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How to Enhance Communication and Make Your Research More Accessible

Hemp russet mite

Distortions to bud and new leaves caused by hemp russet mite (Aculops cannabicola). Photo courtesy of Whitney Cranshaw, Colorado State University,

By Kadie Britt

Editor’s Note: This post is part of a series contributed by the ESA Student Affairs Committee. See other posts by and for entomology students here at Entomology Today.

Kadie Britt

Kadie Britt

Communicating our research and work in an effective and universally-digestible manner is an extremely important aspect of entomology—and all fields of science. Making a positive impact on the greater environment is at the heart of why we do the work we do, so our work should be readily shared with non-scientist members of the public in a way that is easily understood.

A prime example of an outlet needing quick, effective communication is my current research focus: insect pest management in hemp. Hemp is a “new” crop to modern agriculture and has rapidly grown in the past five years, with the number of people cultivating the crop increasing exponentially from one year to the next. However, due to prohibition for the large part of the last century, there exists little scientific information about hemp growth and cultivation practices, production, and pest management. Conducting replicated studies takes time and, thus, answers are not immediately available to growers as they are needed. Therefore, when we get research results that can affect growers in real time, we need to sum up this information and disseminate the results in a quick and effective manner.


Infographic on pollinators

Example of an infographic on pollinators. Image courtesy of Katlyn Catron.

Scientific papers are typically full of jargon that is only truly meaningful to those within a particular field of science. This is appropriate for peer-reviewed papers but becomes somewhat exclusionary to the general public. Writing a short blog post to sum up research findings is a good way to share research results without all of the intimidating terminology. Additionally, if the research is not published in an open access journal, readers could be blocked by a paywall. Blogs are a way to bypass the paywall requirement and rapidly share important information with those who need it most. An example of a lab experiment that was shared with growers to provide some late-season relief from a major hemp pest can be found here. Communicating this research instantly was imperative for aiding grower success.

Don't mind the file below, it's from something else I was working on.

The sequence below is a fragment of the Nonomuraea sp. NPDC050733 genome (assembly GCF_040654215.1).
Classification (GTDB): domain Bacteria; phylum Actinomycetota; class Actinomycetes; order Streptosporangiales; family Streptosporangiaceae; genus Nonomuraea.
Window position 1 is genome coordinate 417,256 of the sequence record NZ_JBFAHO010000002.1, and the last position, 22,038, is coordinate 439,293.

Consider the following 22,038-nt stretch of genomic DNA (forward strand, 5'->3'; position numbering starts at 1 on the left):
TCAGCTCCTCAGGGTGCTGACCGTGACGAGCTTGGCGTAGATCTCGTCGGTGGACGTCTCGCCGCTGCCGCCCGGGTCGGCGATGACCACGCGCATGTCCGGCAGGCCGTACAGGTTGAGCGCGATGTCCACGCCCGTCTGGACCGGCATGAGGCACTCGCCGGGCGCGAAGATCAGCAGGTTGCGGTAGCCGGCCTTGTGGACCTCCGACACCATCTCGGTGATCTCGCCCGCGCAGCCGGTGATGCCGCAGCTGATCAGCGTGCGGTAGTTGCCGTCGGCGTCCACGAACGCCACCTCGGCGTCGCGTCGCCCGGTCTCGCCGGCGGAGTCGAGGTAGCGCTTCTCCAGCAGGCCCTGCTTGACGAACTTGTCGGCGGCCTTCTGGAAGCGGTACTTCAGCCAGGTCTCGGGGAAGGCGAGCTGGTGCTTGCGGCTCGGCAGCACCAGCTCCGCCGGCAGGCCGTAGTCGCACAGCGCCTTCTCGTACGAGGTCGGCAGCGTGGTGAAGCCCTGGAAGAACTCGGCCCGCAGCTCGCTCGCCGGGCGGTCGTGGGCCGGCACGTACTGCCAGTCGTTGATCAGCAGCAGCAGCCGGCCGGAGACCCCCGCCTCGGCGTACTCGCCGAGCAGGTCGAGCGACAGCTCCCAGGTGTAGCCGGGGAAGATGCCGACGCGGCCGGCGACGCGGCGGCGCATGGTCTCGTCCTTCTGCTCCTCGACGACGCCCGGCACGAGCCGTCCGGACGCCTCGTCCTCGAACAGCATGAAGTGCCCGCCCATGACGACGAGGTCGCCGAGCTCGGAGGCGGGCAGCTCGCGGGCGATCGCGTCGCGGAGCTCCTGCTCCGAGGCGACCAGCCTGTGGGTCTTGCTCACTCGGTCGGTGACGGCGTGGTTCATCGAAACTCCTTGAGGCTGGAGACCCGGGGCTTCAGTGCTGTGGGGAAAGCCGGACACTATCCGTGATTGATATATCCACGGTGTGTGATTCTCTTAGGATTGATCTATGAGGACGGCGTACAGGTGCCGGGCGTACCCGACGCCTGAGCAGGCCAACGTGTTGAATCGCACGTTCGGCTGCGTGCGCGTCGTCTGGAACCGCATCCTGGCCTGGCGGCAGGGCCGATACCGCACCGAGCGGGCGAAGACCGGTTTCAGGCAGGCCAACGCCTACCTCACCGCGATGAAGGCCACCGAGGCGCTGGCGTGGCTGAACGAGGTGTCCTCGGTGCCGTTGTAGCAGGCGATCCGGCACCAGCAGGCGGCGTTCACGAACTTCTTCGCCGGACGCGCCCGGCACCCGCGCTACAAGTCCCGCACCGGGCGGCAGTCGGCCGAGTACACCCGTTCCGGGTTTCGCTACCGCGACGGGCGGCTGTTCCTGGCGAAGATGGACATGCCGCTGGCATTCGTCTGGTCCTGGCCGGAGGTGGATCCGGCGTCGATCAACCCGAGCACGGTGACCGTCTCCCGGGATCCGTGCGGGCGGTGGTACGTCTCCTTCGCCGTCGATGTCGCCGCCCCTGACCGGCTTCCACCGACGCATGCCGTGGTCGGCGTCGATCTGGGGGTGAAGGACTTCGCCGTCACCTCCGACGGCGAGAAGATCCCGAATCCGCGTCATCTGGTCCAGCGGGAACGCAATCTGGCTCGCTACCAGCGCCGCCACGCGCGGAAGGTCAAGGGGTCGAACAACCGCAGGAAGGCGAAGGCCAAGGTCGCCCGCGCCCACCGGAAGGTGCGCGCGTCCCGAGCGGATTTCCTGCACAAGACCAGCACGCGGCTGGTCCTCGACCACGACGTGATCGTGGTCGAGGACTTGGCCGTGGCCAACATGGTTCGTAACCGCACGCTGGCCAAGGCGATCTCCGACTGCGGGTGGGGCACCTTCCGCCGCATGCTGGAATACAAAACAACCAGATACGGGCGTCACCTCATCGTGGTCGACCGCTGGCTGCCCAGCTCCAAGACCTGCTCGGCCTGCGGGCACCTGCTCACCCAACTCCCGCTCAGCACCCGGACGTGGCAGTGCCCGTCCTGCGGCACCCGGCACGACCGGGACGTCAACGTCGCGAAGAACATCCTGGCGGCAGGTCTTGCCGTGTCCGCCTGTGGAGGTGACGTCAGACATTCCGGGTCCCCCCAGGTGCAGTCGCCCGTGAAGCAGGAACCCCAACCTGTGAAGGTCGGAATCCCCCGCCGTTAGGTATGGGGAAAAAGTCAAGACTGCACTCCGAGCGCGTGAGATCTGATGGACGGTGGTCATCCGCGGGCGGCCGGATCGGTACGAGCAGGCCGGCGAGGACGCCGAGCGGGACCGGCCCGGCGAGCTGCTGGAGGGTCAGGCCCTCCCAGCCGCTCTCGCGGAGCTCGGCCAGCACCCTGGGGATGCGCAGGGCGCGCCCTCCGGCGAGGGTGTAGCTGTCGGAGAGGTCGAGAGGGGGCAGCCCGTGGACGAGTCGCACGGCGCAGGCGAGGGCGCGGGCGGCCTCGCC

In addition to blogs, infographics are an excellent way to convey findings in a digestible format. Infographics are fun, informative displays of complex information that can be shared and interpreted in a quick and clear manner. These are a great way to communicate the results of scientific studies to any audience. Consider developing an infographic of your research and posting it to your website as a way to make your work more accessible to a broader audience. Learn more about infographics here.

Social Media 

Twitter, Instagram, and Facebook can be effective modes of communication. These outlets provide readily accessible scientific content in the form of a quick and easy post. This provides greater visibility to entomology and the greater scientific community. I have a personal Twitter account where I can share photos from the field or just other bits of information about hemp and insects that could be helpful to others. My lab also has a Facebook page where we share general information about work that we are doing.

Communicating our research to the public will always be an important aspect of our work as entomologists. It is essential that we share the results of our work to a broad audience in an effective manner. By using the tools above to quickly and effectively communicate our research, we can ensure that it is available and accessible to those who need it most.

Kadie Britt is a Ph.D. student in the Department of Entomology at Virginia Tech and is the Plant-Insect Ecosystems Representative to the ESA Student Affairs Committee. Twitter: @kadiehempvt. Email:

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